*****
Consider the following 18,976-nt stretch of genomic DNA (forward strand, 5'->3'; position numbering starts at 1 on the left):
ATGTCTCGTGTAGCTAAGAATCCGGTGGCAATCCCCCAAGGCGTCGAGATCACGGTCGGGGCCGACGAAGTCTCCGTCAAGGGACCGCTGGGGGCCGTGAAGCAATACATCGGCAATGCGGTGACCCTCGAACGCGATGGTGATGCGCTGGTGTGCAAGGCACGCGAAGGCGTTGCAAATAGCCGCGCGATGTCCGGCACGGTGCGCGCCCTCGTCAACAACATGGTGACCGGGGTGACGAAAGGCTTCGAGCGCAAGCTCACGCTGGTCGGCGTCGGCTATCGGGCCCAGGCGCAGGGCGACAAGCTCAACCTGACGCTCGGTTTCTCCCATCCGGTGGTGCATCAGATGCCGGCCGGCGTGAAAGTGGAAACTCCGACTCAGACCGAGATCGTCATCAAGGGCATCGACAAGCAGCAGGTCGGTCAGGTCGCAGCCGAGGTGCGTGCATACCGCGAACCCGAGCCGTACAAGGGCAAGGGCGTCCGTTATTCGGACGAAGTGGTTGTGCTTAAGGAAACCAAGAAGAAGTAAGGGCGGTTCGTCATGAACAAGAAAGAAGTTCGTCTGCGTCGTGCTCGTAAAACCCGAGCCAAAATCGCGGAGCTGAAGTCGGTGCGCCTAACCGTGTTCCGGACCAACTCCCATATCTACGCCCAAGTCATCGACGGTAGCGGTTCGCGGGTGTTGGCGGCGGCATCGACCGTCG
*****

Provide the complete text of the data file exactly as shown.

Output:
Consider the following 18,976-nt stretch of genomic DNA (forward strand, 5'->3'; position numbering starts at 1 on the left):
ATGTCTCGTGTAGCTAAGAATCCGGTGGCAATCCCCCAAGGCGTCGAGATCACGGTCGGGGCCGACGAAGTCTCCGTCAAGGGACCGCTGGGGGCCGTGAAGCAATACATCGGCAATGCGGTGACCCTCGAACGCGATGGTGATGCGCTGGTGTGCAAGGCACGCGAAGGCGTTGCAAATAGCCGCGCGATGTCCGGCACGGTGCGCGCCCTCGTCAACAACATGGTGACCGGGGTGACGAAAGGCTTCGAGCGCAAGCTCACGCTGGTCGGCGTCGGCTATCGGGCCCAGGCGCAGGGCGACAAGCTCAACCTGACGCTCGGTTTCTCCCATCCGGTGGTGCATCAGATGCCGGCCGGCGTGAAAGTGGAAACTCCGACTCAGACCGAGATCGTCATCAAGGGCATCGACAAGCAGCAGGTCGGTCAGGTCGCAGCCGAGGTGCGTGCATACCGCGAACCCGAGCCGTACAAGGGCAAGGGCGTCCGTTATTCGGACGAAGTGGTTGTGCTTAAGGAAACCAAGAAGAAGTAAGGGCGGTTCGTCATGAACAAGAAAGAAGTTCGTCTGCGTCGTGCTCGTAAAACCCGAGCCAAAATCGCGGAGCTGAAGTCGGTGCGCCTAACCGTGTTCCGGACCAACTCCCATATCTACGCCCAAGTCATCGACGGTAGCGGTTCGCGGGTGTTGGCGGCGGCATCGACCGTCG